Duration of the initial (A) and terminal (B) care phases. MM indicates multiple myeloma.
eMethods. Description of Joinpoint Regression Analysis
eTable 1. Sensitivity Analysis Results of Unadjusted Comparisons Between Older Adults With Newly Diagnosed Multiple Myeloma (MM) and Non-cancer Medicare Beneficiaries on Lifetime Costs and Phase-Specific Costs – Considering the 8-Month Period Prior to Death as the Terminal Phase, 2007-2016
eTable 2. Sensitivity Analysis - Multivariable Analysis Between Older Adults With Newly Diagnosed Multiple Myeloma (MM) and Non-Cancer Medicare Beneficiaries on Disease Lifetime and Phase-Specific Costs (8-Month Terminal Phase), 2007-2016
eFigure 1. Study Flow Diagram
eFigure 2. Visualization of Monthly All-Cause Cost Post-Diagnosis: Mean, Median, 25th Percentile, and 75th Percentile
eFigure 3. Visualization of Monthly All-Cause Cost Prior to Death: Mean, Median, 25th Percentile, 75th Percentile
eFigure 4. Drivers of Adjusted Incremental Multiple Myeloma (MM) Costs by Phases of Care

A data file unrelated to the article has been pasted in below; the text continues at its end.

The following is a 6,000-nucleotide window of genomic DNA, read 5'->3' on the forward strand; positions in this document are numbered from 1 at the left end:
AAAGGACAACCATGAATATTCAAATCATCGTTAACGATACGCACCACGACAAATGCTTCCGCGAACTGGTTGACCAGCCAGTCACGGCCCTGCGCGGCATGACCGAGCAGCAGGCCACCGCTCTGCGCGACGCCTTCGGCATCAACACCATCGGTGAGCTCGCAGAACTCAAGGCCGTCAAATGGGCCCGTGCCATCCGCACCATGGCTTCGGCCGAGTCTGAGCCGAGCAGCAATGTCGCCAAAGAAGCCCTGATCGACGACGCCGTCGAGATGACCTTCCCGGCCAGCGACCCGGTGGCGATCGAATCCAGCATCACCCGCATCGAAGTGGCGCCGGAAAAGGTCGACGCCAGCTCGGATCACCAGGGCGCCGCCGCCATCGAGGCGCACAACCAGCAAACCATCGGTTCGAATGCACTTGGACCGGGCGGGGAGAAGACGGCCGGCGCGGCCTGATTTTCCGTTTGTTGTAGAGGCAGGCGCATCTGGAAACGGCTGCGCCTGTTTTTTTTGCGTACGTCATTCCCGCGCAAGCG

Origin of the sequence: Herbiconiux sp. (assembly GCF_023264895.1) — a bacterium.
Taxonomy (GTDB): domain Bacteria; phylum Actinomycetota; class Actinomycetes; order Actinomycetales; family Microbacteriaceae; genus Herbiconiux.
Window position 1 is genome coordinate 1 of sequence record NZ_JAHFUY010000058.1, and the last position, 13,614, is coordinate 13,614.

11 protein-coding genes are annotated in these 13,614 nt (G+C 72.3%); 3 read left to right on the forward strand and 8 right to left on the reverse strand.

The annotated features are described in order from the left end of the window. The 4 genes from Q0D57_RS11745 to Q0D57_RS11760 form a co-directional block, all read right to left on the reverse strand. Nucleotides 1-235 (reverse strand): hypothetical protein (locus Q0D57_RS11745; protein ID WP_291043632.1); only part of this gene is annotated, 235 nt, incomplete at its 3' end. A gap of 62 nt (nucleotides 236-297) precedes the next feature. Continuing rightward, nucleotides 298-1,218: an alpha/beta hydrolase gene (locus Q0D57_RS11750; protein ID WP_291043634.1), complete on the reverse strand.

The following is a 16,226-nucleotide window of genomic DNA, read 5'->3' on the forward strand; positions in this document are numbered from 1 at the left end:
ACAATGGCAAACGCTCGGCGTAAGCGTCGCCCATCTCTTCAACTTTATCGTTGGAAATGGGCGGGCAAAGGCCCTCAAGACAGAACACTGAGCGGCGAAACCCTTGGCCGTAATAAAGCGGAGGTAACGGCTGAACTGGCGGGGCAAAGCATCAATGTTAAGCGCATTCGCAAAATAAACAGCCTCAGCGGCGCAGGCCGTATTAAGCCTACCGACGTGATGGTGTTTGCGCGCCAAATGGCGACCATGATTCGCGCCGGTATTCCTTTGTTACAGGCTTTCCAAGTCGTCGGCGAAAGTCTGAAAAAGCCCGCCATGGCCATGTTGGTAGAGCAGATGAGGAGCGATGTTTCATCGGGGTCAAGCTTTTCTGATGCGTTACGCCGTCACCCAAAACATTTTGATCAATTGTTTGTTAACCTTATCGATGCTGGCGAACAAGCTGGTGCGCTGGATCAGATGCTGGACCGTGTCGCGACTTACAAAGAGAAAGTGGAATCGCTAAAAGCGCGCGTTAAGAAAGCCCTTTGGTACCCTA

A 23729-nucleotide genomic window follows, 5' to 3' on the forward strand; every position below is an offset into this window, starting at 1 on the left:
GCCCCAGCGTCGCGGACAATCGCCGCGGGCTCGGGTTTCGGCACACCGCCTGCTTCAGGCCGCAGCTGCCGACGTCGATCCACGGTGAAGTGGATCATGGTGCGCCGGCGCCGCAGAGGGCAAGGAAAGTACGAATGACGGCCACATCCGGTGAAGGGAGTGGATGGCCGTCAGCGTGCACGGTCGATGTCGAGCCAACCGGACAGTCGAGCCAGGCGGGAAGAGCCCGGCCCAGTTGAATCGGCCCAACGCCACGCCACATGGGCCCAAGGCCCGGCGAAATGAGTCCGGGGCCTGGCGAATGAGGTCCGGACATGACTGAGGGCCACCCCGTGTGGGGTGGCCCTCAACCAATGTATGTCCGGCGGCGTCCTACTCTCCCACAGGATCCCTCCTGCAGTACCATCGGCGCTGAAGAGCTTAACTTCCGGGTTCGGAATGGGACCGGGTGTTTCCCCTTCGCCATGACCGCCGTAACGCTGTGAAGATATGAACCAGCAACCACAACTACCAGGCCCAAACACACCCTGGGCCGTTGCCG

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Bhattacharya K, Bentley JP, Ramachandran S, et al. Phase-Specific and Lifetime Costs of Multiple Myeloma Among Older Adults in the US. JAMA Netw Open. 2021;4(7):e2116357. doi:10.1001/jamanetworkopen.2021.16357
What are the incremental lifetime and phase-specific Medicare costs for older adults with multiple myeloma?
In this cohort study of data from 4533 patients with multiple myeloma, the incremental lifetime multiple myeloma cost was $184 495, with the incremental monthly costs being the highest in initial and terminal care phases and lower in continuing care and prediagnosis phases. Although inpatient and outpatient care was the major cost driver in most phases, prescription drugs were the largest cost driver in the continuing care phase.
The findings of this study suggest that multiple myeloma care imposes a substantial economic burden to Medicare, with cost of care varying by phases of the disease continuum.
Health care costs associated with diagnosis and care among older adults with multiple myeloma (MM) are substantial, with cost of care and the factors involved differing across various phases of the disease care continuum, yet little is known about cost of care attributable to MM from a Medicare perspective.
To estimate incremental phase-specific and lifetime costs and cost drivers among older adults with MM enrolled in fee-for-service Medicare.
Design, Setting, and Participants